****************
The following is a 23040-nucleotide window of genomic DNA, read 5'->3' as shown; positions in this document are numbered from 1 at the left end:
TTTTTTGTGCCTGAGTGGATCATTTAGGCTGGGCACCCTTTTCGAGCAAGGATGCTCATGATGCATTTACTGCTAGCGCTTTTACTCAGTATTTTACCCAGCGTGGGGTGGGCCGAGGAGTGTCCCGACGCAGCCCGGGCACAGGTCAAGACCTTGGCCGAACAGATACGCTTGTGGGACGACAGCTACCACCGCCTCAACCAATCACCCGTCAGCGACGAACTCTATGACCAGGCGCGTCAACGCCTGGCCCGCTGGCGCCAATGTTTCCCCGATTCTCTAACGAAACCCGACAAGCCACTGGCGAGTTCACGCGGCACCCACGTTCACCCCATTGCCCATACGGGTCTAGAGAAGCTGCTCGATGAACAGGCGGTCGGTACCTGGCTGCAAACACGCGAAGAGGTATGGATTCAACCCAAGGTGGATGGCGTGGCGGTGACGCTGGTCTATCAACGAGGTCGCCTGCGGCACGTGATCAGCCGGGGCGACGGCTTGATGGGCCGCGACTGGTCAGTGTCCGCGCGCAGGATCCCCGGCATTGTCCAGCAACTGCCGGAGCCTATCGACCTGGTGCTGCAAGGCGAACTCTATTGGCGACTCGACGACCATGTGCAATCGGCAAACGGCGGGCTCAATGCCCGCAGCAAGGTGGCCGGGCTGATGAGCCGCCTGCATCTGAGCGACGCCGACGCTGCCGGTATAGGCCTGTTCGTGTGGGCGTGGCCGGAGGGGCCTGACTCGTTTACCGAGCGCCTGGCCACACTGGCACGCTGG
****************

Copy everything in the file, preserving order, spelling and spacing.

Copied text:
The following is a 23040-nucleotide window of genomic DNA, read 5'->3' as shown; positions in this document are numbered from 1 at the left end:
TTTTTTGTGCCTGAGTGGATCATTTAGGCTGGGCACCCTTTTCGAGCAAGGATGCTCATGATGCATTTACTGCTAGCGCTTTTACTCAGTATTTTACCCAGCGTGGGGTGGGCCGAGGAGTGTCCCGACGCAGCCCGGGCACAGGTCAAGACCTTGGCCGAACAGATACGCTTGTGGGACGACAGCTACCACCGCCTCAACCAATCACCCGTCAGCGACGAACTCTATGACCAGGCGCGTCAACGCCTGGCCCGCTGGCGCCAATGTTTCCCCGATTCTCTAACGAAACCCGACAAGCCACTGGCGAGTTCACGCGGCACCCACGTTCACCCCATTGCCCATACGGGTCTAGAGAAGCTGCTCGATGAACAGGCGGTCGGTACCTGGCTGCAAACACGCGAAGAGGTATGGATTCAACCCAAGGTGGATGGCGTGGCGGTGACGCTGGTCTATCAACGAGGTCGCCTGCGGCACGTGATCAGCCGGGGCGACGGCTTGATGGGCCGCGACTGGTCAGTGTCCGCGCGCAGGATCCCCGGCATTGTCCAGCAACTGCCGGAGCCTATCGACCTGGTGCTGCAAGGCGAACTCTATTGGCGACTCGACGACCATGTGCAATCGGCAAACGGCGGGCTCAATGCCCGCAGCAAGGTGGCCGGGCTGATGAGCCGCCTGCATCTGAGCGACGCCGACGCTGCCGGTATAGGCCTGTTCGTGTGGGCGTGGCCGGAGGGGCCTGACTCGTTTACCGAGCGCCTGGCCACACTGGCACGCTGG